- EBRD joins development banks scaling up aid for green projects
- Funds will help rich nations make good on promise made in 2009
Industrial nations are starting to answer the question of how they will scale up aid for projects that curb global warming, unleashing development banks to help catalyze investment.
The board of the European Bank for Reconstruction and Development said it will increase investment for climate projects to 18 billion euros ($20 billion) by 2020, a boost of about 1 billion euros a year according to a statement from the bank in London. The announcement followed similar decisions over the past week by the European Investment Bank and Asian Development Bank.
The funds involved are only a fraction of the $100 billion commitment that rich countries have repeated every year since 2009 to inject life into the international effort on climate change. Even so, support from the development banks is crucial for drawing in more capital because it makes commercial lenders confident in untested projects.
“We will increase our current areas such as energy efficiency, renewable energy and recycling while also expanding into new areas in adaptation to climate change, particularly for water,” Josue Tanaka, managing director for energy efficiency and climate change at the London-based EBRD, said by phone.
The development banks are moving in unison ahead of a landmark agreement on climate involving more than 190 countries that the United Nations is pushing to tie up in December. The deal would salvage the international fight against global warming, which ran aground in Copenhagen in 2009, with rich countries and poorer ones debating about who will move first to rein in fossil-fuel pollution.
U.S. President Barack Obama led industrial countries at the time in pledging to scale up aid to $100 billion a year by the end of this decade, more than 10 times what was flowing at the time. And since then, details on where that money would come from have been sparse, leaving developing nations reluctant to join in slashing emissions.
A Group of Seven nations summit in Germany in June started to spur action. Development banks were asked to see what they could do in boosting climate finance. Leaders asked the institutions to “use to the fullest extent possible their balance sheets and their capacity to mobilize other partners in support of country-led programs to meet this goal,” according to a statement issued at the meeting.
Last week the Asian Development Bank, owned by 67 countries including China and the U.S., said it will double its lending to $6 billion a year. The European Investment Bank, owned by European Union nations, also indicated that it is preparing to increase funds to green projects, though it was less specific about the amount of new funds available.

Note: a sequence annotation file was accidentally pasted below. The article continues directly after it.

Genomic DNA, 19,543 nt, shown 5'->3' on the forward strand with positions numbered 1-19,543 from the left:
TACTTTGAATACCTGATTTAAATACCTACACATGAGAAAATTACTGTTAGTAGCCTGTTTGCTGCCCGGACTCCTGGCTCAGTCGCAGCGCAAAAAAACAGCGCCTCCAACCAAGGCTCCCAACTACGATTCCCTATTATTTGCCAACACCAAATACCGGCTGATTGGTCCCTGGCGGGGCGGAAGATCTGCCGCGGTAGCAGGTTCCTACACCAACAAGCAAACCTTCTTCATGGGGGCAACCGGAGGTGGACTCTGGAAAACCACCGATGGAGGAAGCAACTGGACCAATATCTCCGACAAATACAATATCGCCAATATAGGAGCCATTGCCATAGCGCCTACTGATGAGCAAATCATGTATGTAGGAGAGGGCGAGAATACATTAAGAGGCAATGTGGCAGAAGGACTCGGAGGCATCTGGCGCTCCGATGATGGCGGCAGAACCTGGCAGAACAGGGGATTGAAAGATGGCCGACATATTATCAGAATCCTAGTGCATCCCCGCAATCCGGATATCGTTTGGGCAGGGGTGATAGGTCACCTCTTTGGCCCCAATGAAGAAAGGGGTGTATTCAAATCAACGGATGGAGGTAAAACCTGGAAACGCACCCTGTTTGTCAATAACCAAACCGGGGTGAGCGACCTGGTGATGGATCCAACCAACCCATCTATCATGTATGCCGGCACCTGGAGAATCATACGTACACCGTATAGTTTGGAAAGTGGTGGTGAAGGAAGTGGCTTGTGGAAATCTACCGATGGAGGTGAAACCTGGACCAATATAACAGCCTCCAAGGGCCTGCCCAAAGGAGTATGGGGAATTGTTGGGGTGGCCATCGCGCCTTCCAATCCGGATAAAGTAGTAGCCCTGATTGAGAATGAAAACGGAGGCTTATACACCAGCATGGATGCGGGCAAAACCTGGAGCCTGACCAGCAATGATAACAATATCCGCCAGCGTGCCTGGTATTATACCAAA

“It is connected to the $100 billion,” Tanaka said, whose institution is controlled by 64 nations. “We all have the same subsets of shareholders.”
Absent from the initiative are U.S. institutions such as the Export Import Bank of the U.S. and the Overseas Private Investment Corp., which are fighting for their lives as Republicans in Congress say their mandates should be allowed to lapse.
In Germany, the nation’s KfW development bank is poised to remain one of the biggest all-time lenders for renewable energy. Norbert Kloppenburg, a board member of the institution, said KfW will remain “out in front” on climate.
“For all multilateral development banks, the issue of climate investment is gaining in importance,” Kloppenburg said. “The issue has become central to society, and the banks have to take that into account.”
KfW will “definitely co-finance a big part of the $100 billion” pledge, he said.
The EBRD, a London-based development bank, will spend about 40 percent of its annual investments over the next five years on climate action financing, up from a previous target of 25 percent. By 2020, Tanaka estimates that it will be around 4 billion euros per year, rising from approximately 3 billion euros in 2014.
Adaptation activities are projects that “climate-proof” businesses and infrastructure to the rising temperatures of the planet and make them more resilient to changes in weather. The EBRD will have a focus on water efficiency, particularly in countries in the southeastern Mediterranean such as Jordan and Turkey that are drying up.
“This is the next frontier of climate finance,” Tanaka said.
The ADB will spent about $2 billion per year on adaptation measures. “Nowhere is tackling climate change more critical than in Asia and the Pacific, where rising sea levels, melting glaciers and weather extremes like floods and droughts are damaging livelihoods and taking far too many lives,” said the ADB’s president, Takehiko Nakao, last week in a statement.
About 90 percent of the EBRD’s financing today goes to projects in energy efficiency and renewable energy, with 10 percent for climate adaptation. “I think that looking forward, that share will move in the direction of an increase in adaptation funding,” Tanaka said.